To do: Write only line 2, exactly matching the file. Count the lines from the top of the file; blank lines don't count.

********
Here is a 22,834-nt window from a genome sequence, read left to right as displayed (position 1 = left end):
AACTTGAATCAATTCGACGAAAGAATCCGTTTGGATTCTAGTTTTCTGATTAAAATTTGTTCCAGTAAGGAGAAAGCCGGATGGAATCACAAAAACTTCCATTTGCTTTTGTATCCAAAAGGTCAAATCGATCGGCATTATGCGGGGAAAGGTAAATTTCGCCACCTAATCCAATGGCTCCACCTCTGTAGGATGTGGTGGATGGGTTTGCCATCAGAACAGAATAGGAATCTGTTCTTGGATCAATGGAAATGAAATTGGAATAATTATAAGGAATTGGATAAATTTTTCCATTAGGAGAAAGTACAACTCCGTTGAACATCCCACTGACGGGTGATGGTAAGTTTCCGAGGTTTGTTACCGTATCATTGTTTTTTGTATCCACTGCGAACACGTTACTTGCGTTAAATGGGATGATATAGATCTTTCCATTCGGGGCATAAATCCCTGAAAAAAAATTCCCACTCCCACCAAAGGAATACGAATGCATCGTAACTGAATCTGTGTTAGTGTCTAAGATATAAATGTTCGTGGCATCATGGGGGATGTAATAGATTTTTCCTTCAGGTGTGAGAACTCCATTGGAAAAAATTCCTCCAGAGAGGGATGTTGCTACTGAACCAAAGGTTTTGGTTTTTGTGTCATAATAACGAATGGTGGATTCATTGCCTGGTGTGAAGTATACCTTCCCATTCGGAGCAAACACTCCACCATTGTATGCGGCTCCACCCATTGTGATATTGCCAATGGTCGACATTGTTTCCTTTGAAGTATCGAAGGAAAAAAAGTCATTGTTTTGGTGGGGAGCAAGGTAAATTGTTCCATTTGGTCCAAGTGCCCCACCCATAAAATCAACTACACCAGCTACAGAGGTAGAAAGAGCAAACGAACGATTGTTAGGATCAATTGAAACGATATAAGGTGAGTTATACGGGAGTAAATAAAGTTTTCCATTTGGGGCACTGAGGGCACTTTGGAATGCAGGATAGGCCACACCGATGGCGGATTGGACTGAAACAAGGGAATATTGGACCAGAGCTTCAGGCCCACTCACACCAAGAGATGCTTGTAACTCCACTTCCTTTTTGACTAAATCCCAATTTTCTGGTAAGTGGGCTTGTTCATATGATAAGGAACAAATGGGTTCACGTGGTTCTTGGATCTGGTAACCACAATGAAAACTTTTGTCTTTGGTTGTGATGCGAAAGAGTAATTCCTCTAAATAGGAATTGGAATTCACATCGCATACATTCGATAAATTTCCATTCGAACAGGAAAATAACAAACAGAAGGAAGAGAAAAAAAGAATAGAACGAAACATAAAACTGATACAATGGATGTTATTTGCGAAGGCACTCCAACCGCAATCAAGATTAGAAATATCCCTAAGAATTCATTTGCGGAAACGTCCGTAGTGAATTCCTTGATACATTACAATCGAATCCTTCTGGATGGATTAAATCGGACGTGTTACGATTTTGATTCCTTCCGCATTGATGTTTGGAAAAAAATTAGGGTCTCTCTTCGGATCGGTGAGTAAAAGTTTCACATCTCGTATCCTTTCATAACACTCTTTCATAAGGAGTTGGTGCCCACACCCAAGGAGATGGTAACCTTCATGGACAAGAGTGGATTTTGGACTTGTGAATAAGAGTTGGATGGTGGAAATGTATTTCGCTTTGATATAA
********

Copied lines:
AACTTGAATCAATTCGACGAAAGAATCCGTTTGGATTCTAGTTTTCTGATTAAAATTTGTTCCAGTAAGGAGAAAGCCGGATGGAATCACAAAAACTTCCATTTGCTTTTGTATCCAAAAGGTCAAATCGATCGGCATTATGCGGGGAAAGGTAAATTTCGCCACCTAATCCAATGGCTCCACCTCTGTAGGATGTGGTGGATGGGTTTGCCATCAGAACAGAATAGGAATCTGTTCTTGGATCAATGGAAATGAAATTGGAATAATTATAAGGAATTGGATAAATTTTTCCATTAGGAGAAAGTACAACTCCGTTGAACATCCCACTGACGGGTGATGGTAAGTTTCCGAGGTTTGTTACCGTATCATTGTTTTTTGTATCCACTGCGAACACGTTACTTGCGTTAAATGGGATGATATAGATCTTTCCATTCGGGGCATAAATCCCTGAAAAAAAATTCCCACTCCCACCAAAGGAATACGAATGCATCGTAACTGAATCTGTGTTAGTGTCTAAGATATAAATGTTCGTGGCATCATGGGGGATGTAATAGATTTTTCCTTCAGGTGTGAGAACTCCATTGGAAAAAATTCCTCCAGAGAGGGATGTTGCTACTGAACCAAAGGTTTTGGTTTTTGTGTCATAATAACGAATGGTGGATTCATTGCCTGGTGTGAAGTATACCTTCCCATTCGGAGCAAACACTCCACCATTGTATGCGGCTCCACCCATTGTGATATTGCCAATGGTCGACATTGTTTCCTTTGAAGTATCGAAGGAAAAAAAGTCATTGTTTTGGTGGGGAGCAAGGTAAATTGTTCCATTTGGTCCAAGTGCCCCACCCATAAAATCAACTACACCAGCTACAGAGGTAGAAAGAGCAAACGAACGATTGTTAGGATCAATTGAAACGATATAAGGTGAGTTATACGGGAGTAAATAAAGTTTTCCATTTGGGGCACTGAGGGCACTTTGGAATGCAGGATAGGCCACACCGATGGCGGATTGGACTGAAACAAGGGAATATTGGACCAGAGCTTCAGGCCCACTCACACCAAGAGATGCTTGTAACTCCACTTCCTTTTTGACTAAATCCCAATTTTCTGGTAAGTGGGCTTGTTCATATGATAAGGAACAAATGGGTTCACGTGGTTCTTGGATCTGGTAACCACAATGAAAACTTTTGTCTTTGGTTGTGATGCGAAAGAGTAATTCCTCTAAATAGGAATTGGAATTCACATCGCATACATTCGATAAATTTCCATTCGAACAGGAAAATAACAAACAGAAGGAAGAGAAAAAAAGAATAGAACGAAACATAAAACTGATACAATGGATGTTATTTGCGAAGGCACTCCAACCGCAATCAAGATTAGAAATATCCCTAAGAATTCATTTGCGGAAACGTCCGTAGTGAATTCCTTGATACATTACAATCGAATCCTTCTGGATGGATTAAATCGGACGTGTTACGATTTTGATTCCTTCCGCATTGATGTTTGGAAAAAAATTAGGGTCTCTCTTCGGATCGGTGAGTAAAAGTTTCACATCTCGTATCCTTTCATAACACTCTTTCATAAGGAGTTGGTGCCCACACCCAAGGAGATGGTAACCTTCATGGACAAGAGTGGATTTTGGACTTGTGAATAAGAGTTGGATGGTGGAAATGTATTTCGCTTTGATATAA